Where Are They Now?: Ubihere

A technician works on a computer with a drone nearby

How a mid-pandemic pivot helped this central Ohio startup find a new niche

In just about any field, it’s crucial — but also challenging — to keep track of a variety of objects or people. Hospitals need to keep track of patients, caregivers, medicine and more. Retailers need to keep track of products on their shelves. Even the military needs to keep track of its weapons, equipment and people. Unfortunately, even since the advent of GPS technology, there hasn’t been a precise, reliable way of tracking the positioning of all these things — until now. Central Ohio startup Ubihere has created two methods of tracking that could revolutionize multiple industries.

“Ubitracks is an intelligent, multi-sensory, multimodal tracking tags solution that works like a Bluetooth tile,” said Executive Vice President Eric Wagner. “It’s a self-aware, self tracking tag. We were excited about the opportunities for Ubitracks because hospital systems and other potential partners want to track all of their assets, people and their movements. We also have Ubivision, which is an artificially intelligent camera system. It’s very easy to train, and can monitor and assess different situations to provide real-time analytics. Whether it’s customers interacting with products or flying a drone without GPS, Ubivision can support that.”

TechOhio first introduced you to Ubihere back in 2019, and things have changed significantly since then. Just as they were planning to bring their technology into the marketplace with a focus on health care systems, the COVID-19 pandemic hit. The company decided to pivot away from health care while hospitals were overloaded, and found an opportunity with the Department of Defense.

“The Department of Defense, and primarily the Air Force, had a number of programs that aligned very closely with our commercialization efforts,” Wagner said. “For example, our first big project was to track aerospace ground equipment as it moved and interacted with bombers. They wanted to be able to track which pieces of equipment touched which bombers, provide real-time reporting around the movement of that equipment and determine where it was and who used it. The solution for the Air Force aligned very closely with what we were trying to do with our hospital systems, so we started to pursue that as well.”

Contracts with the Department of Defense provided a necessary funding boost in addition to a new direction. But most importantly, it provided the company a place to demonstrate their groundbreaking technology. With that baseline established, they’re looking toward further commercialization in 2022.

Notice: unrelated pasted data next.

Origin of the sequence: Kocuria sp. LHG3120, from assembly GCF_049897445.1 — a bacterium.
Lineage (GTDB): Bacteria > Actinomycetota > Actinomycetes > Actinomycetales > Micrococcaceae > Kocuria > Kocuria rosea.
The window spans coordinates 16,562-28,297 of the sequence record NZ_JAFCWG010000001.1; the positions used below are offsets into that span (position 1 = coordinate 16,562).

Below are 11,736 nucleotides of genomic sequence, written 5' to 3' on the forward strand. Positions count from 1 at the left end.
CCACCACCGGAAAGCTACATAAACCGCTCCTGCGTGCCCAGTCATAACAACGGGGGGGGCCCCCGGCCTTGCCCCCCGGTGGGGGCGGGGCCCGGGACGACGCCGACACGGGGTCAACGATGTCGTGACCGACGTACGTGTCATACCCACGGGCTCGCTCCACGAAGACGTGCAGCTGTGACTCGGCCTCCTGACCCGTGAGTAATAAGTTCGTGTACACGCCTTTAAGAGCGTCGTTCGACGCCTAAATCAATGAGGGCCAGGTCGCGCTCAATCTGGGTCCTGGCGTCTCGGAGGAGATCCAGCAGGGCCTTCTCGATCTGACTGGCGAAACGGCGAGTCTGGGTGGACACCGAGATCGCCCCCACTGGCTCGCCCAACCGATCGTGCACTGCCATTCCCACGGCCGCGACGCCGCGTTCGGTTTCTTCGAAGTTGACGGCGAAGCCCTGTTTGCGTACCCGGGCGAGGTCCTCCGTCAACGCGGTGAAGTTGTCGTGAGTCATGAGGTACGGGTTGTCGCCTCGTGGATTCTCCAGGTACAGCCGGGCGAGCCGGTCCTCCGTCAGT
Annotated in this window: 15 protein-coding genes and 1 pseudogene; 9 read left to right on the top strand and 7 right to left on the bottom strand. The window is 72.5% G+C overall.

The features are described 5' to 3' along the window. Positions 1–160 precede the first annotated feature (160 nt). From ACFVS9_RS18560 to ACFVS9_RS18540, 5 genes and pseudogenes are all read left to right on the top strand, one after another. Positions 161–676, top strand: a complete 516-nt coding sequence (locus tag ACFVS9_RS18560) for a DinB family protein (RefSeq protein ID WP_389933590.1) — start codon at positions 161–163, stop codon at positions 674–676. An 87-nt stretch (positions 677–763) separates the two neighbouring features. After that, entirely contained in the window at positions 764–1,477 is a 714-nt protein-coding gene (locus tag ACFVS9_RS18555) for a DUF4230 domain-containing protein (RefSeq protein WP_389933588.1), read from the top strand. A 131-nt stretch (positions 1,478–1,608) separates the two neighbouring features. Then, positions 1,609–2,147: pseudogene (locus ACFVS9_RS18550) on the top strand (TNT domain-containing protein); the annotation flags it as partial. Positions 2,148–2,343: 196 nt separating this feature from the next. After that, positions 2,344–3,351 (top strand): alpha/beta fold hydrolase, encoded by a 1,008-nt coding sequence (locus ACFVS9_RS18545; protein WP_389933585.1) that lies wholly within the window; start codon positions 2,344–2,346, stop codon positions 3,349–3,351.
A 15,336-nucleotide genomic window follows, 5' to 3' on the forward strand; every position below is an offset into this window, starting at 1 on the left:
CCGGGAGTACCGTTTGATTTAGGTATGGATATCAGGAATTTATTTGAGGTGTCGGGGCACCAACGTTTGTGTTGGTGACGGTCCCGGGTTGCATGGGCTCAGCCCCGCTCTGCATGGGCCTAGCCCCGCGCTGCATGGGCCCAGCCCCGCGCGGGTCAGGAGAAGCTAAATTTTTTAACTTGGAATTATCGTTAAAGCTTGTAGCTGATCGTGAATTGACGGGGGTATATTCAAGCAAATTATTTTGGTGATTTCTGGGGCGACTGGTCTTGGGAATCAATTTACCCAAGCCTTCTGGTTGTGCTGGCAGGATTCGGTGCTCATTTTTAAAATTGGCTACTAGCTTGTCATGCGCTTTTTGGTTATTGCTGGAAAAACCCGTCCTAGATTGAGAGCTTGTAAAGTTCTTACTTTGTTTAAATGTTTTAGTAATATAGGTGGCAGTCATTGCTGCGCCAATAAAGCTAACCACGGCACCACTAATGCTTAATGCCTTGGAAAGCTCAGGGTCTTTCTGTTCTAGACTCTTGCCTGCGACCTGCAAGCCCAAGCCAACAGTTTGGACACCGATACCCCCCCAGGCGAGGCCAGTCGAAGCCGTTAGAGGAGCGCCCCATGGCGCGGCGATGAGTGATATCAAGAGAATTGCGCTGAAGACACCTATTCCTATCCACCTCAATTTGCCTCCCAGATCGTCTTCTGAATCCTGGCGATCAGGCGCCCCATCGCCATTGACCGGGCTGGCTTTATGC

“The pivot to defense was initially driven by COVID, but was ultimately very beneficial for the company,” Wagner said. “It provided new capital and new customers. The Air Force is not only a research and development partner, they’re actually procuring the system in the fall for two bases to track aerospace ground equipment. They are an actual customer of Ubihere, which has allowed us to mature and test the technology so that it is commercially viable and ready to launch in early 2022. Now, we are at the commercial product launch phase, which is a heavy lift, but it’s super exciting.”

In the meantime, the team continues to work from their home outside of Columbus in Hilliard. In addition to partnering with entrepreneurial organizations, the company is working closely with local municipalities to test their technology and hiring from around the area. With an eye on the future, they believe they’re in the perfect location to bring Ubihere to the nationwide forefront of tracking tech.

“Central Ohio has provided Ubihere with the resources it needs to get through challenging times,” said Wagner. “We have partnerships with Rev1 Ventures and The Ohio State University and their commercialization office. We found early funding here. We found non-dilutive capital from the State of Ohio. We participated in the state’s Technology Validation Startup Fund and received $100,000 to validate this technology before we even tried to start the company. And for us, the Air Force Research Laboratory is right down the road and central Ohio is a leader in healthcare, logistics and retail. It’s been a very supportive environment, and central Ohio is being recognized as the place to be a startup right now.”

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